In The Gentleman Outlaw and Me—Eli: A Story of the Old West Hahn presents younger readers with the story of twelve-year-old Eliza and her dog Caesar as they make their way to Colorado in search of Eli's father. Accompanying Eli and Caesar on their quest is Calvin, a gentleman outlaw they encounter in the woods after Eli escapes her abusive guardians. At the end of many adventures, the three reach Colorado and finally locate Eli's Papa, a sheriff. Lola Teubert, writing in Voice of Youth Advocates characterized The Gentleman Outlaw and Me as a "rollicking read, full of the true flavor of the old West," while Horn Book reviewer Elizabeth S. Watson called it "tailor-made to satisfy a youngster's ache for high adventure." In addition to garnering praise for her storytelling abilities, Hahn once again also elicited praise for the historical background presented in the story. For example, Susan Dove Lempke was particularly impressed with the "fine job" Hahn did in "recreating the atmosphere of the days of cowboys and miners." As a child, Hahn had dreamed of running off to join cowboys, but as she told AAYA, "Growing up in College Park, there was not much opportunity for such high adventure."
Known for writing about difficult subjects, Hahn tackles an abusive family situation in her series of books featuring young Gordy Smith and his family, previously introduced to readers in Stepping on the Cracks. In her next book featuring Gordy, titled Following My Own Footsteps, Hahn's young protagonist finds himself living in North Carolina with his grandmother after his father has been imprisoned for being abusive. As he adjusts to life in a new place, Gordy struggles with doubt that he will escape the violence that surrounds him, especially after his mother accepts his father's apology and decides to give the troubled man a second chance.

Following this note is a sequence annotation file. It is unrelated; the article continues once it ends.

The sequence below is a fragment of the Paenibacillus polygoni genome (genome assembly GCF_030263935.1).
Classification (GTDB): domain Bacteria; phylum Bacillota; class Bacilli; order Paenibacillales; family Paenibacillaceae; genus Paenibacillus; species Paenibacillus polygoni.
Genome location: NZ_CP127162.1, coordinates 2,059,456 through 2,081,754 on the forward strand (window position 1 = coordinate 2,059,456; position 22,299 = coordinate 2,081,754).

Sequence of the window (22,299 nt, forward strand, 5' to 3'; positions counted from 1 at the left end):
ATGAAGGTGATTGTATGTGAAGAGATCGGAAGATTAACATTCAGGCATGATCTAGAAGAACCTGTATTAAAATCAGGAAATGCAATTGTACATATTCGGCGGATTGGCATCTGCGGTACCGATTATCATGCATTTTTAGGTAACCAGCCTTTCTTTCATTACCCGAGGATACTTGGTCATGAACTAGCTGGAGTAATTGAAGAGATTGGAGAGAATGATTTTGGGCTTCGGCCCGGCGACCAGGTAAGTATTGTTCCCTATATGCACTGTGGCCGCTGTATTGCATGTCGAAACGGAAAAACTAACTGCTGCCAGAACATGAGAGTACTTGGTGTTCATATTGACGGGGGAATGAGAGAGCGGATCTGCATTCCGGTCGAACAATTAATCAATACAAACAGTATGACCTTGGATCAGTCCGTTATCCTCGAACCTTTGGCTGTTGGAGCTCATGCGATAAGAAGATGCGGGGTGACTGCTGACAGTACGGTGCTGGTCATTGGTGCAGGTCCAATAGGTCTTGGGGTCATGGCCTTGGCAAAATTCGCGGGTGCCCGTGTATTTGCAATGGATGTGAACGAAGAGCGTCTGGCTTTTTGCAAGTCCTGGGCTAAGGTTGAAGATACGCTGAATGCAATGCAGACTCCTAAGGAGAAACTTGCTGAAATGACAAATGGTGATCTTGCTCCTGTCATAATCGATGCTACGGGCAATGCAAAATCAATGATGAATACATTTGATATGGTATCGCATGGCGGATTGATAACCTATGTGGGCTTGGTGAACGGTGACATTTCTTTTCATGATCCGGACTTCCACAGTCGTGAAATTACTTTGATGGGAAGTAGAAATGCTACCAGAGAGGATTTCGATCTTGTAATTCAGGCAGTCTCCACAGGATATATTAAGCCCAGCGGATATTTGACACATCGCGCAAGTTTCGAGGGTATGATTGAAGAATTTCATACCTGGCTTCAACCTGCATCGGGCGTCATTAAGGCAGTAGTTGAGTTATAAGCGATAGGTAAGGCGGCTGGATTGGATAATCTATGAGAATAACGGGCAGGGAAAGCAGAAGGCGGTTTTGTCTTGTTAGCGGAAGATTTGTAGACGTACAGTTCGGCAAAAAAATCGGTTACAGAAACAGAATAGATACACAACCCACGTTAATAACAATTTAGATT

Praising the honesty with which the book deals with "the pain of some insoluble problems," Deborah Stevenson wrote in the Bulletin of the Center for Children's Books that Hahn has created a "telling and believable portrait of a boy on the cusp of major changes in his life." Maeve Visser Knoth also lauded Hahn for the difficulty of the subject she tackles in this work, noting her deft handling of such issues as alcoholism and domestic abuse. Additionally, critics were also appreciative of Hahn's skillful re-creation of the mid-1940s. Booklist reviewer Susan Dove Lempke felt that setting Gordy's story against World War II-America is a masterful touch by Hahn, and that the writer presents a "terrific rendering of day-to-day life" of the setting, with each "detail integral to the story."
In her third book of the series, As Ever, Gordy, the young boy's life is beset with turmoil once again; this time the death of his grandmother forces Gordy to return to his hometown with his younger sister. As he struggles to establish a relationship with his old rival, Liz, Gordy at first relapses into his old ways until he realizes that his father and older brother are not the best role models. Reviewing this book for Booklist, Linda Perkins wrote that although the historical background of As Ever, Gordy seems incidental to the story, Hahn has done a masterful job of creating a "painfully believable adolescent" character in Gordy Smith.